3. Regarding the article you linked:

    The example that the lawyer cited as potential negligence in the case of the company who permits concealed carry is ridiculous. The store has no obligation to treat any customer different than any other. If a concealed carry permit holder gets annoyed with the store and injures someone, that’s solely on the perpetrator, not on the store. Any contention that it could be construed as negligence on the store’s part is pure poppycock. And the law makes clear that the store would be immune from civil liability so a “test case” to try to claim it as negligence could never even be adjudicated.

    The idea that a store that prohibits concealed carry could be sued for negligence by a customer injured by a criminal is, however, very foreseeable. If a company refuses to permit employees or customers to defend themselves, then they are, de-facto, accepting responsibility for the security and safety of those employees and customers. If they fail to adequately ensure that security and safety and an employee or customer is injured as a result of a crime, the store is imminently responsible for that injury.

    Virginia, on the other hand, has no immunity from liability in the law for stores that expressly permit customers or employees the right to defend themselves…and there has still, to my knowledge, never been a case where a business that allows concealed carry was held liable for injury as a result of that policy. It simply doesn’t happen, even when the law does not provide for immunity.

    It’s very clear cut in my mind. Any store that, under Wisconsin’s provision, refuses to permit concealed carry is not doing so from a purely “business” consideration, they are doing so based on irrational fear of an inanimate object. The article you linked, in my mind, was just a rationalization and defense of stores who make a poor business decision as a result of the same prejudice and bias that, I presume, the author of the piece shares.

    It is my fervent hope that, in the future, employees and customers of companies that deny self defense rights, sue the pants off of those companies if they are victimized while patronizing the businesses. The obvious premise being that if you deny me the right to defend myself, then you are tacitly accepting responsibility to provide for my defense against violent criminals. If you fail to do so, you are negligent.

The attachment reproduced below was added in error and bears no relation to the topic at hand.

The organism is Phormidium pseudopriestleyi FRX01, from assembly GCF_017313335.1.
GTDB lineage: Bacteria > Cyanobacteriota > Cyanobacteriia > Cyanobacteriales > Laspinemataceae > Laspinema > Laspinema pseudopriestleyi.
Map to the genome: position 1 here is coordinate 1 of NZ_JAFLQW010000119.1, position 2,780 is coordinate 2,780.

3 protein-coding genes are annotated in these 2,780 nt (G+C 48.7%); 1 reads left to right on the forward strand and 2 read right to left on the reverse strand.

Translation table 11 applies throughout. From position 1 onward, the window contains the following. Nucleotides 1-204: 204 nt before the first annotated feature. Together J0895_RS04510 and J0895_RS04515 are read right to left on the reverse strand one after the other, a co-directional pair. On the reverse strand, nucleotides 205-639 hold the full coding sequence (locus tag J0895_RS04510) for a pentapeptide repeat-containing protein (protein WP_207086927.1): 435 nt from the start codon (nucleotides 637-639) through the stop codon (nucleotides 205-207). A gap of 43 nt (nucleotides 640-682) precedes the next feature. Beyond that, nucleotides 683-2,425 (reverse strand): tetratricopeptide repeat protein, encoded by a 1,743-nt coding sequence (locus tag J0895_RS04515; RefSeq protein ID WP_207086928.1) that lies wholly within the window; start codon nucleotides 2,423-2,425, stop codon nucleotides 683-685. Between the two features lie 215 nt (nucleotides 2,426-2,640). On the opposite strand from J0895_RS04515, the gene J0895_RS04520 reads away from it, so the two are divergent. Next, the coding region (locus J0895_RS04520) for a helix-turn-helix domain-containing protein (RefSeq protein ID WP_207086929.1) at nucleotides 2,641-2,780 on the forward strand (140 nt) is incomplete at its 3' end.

Losing a lawsuit like that would get their attention much more than losing a few customers over their policy.

  4. “Losing a lawsuit like that would get their attention much more than losing a few customers over their policy.”

    Exactly. I remember the issue being discussed ended up focusing on the insurance company policies. The insurance companies from whom the stores bought coverage for liability made it clear that they’d not cover the client businesses if the businesses exposed themselves by hindering customers from legally defending themselves. faced with that, the “no guns allowed” signs came down. An upheld lawsuit would reverberate nation wide over night.

    I was in Ft. Worth, Texas recently and was surprised by the number of stores prohibiting carry. Texas is less Texan these days. Those would come down like the ones in Wisconsin. I’m only surprised the Wisconsin stores reacted so quickly and preemptively. I guess in Texas it’ll take someone losing a few million to get the point through. Ft. Worth, Texas? Austin must be like New Jersey then?